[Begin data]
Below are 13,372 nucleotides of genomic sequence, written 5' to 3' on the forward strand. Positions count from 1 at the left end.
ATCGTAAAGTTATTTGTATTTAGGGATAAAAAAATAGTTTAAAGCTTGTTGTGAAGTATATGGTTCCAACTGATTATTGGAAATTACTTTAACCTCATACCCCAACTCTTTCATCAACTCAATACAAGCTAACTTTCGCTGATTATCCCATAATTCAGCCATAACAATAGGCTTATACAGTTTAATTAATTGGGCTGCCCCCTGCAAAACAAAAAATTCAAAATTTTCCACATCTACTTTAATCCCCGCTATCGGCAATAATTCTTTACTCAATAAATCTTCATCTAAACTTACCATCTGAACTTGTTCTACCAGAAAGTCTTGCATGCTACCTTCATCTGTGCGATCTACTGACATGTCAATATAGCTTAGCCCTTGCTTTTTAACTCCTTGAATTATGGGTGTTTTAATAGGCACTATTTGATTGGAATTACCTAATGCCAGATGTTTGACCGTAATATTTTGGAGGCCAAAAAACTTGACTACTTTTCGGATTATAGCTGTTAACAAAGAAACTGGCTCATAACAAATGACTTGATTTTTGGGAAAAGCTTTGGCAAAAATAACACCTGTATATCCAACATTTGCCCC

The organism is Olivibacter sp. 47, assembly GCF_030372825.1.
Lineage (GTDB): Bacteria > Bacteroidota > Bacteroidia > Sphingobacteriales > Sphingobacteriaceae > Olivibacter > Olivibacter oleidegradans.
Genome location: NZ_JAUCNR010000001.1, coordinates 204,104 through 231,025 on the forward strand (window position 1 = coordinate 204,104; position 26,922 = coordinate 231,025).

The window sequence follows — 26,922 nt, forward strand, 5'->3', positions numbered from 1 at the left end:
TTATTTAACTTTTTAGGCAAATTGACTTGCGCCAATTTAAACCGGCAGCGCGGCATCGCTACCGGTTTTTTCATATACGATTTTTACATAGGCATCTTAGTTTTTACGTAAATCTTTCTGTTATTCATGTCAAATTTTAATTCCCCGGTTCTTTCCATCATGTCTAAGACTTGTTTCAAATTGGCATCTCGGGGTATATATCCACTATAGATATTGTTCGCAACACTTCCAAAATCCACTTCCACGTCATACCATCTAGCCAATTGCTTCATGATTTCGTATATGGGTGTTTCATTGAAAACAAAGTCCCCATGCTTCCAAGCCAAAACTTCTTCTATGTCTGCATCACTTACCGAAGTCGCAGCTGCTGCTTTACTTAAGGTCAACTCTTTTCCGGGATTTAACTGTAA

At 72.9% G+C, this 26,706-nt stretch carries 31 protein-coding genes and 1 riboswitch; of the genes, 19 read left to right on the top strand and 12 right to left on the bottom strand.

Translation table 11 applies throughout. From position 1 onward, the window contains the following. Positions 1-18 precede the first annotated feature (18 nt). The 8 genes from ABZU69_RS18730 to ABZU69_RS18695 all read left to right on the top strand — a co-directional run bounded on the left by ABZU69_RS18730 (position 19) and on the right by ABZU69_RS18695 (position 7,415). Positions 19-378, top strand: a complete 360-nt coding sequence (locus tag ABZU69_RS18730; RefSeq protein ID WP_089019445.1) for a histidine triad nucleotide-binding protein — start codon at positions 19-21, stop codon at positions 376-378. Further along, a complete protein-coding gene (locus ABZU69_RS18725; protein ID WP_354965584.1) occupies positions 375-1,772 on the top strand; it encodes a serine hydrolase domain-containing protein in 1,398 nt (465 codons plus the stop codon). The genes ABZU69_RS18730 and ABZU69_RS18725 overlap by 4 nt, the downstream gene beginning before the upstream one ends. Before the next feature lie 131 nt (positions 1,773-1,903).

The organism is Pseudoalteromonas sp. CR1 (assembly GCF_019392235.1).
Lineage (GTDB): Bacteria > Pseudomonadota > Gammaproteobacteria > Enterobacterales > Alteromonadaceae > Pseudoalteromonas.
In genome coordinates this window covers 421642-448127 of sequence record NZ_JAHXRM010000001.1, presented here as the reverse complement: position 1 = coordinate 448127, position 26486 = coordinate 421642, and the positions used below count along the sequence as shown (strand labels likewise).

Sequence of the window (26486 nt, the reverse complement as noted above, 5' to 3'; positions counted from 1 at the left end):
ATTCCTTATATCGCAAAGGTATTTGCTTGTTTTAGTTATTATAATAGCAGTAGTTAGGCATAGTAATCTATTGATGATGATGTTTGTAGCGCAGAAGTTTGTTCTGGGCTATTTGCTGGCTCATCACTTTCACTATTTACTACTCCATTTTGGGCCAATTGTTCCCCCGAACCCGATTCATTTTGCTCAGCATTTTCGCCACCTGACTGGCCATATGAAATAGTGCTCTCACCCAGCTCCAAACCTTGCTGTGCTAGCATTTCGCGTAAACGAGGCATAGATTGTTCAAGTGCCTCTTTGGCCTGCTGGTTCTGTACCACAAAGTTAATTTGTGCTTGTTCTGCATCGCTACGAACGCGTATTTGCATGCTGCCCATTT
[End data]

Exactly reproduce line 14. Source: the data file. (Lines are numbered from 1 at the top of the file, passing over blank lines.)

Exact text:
ATTCCTTATATCGCAAAGGTATTTGCTTGTTTTAGTTATTATAATAGCAGTAGTTAGGCATAGTAATCTATTGATGATGATGTTTGTAGCGCAGAAGTTTGTTCTGGGCTATTTGCTGGCTCATCACTTTCACTATTTACTACTCCATTTTGGGCCAATTGTTCCCCCGAACCCGATTCATTTTGCTCAGCATTTTCGCCACCTGACTGGCCATATGAAATAGTGCTCTCACCCAGCTCCAAACCTTGCTGTGCTAGCATTTCGCGTAAACGAGGCATAGATTGTTCAAGTGCCTCTTTGGCCTGCTGGTTCTGTACCACAAAGTTAATTTGTGCTTGTTCTGCATCGCTACGAACGCGTATTTGCATGCTGCCCATTT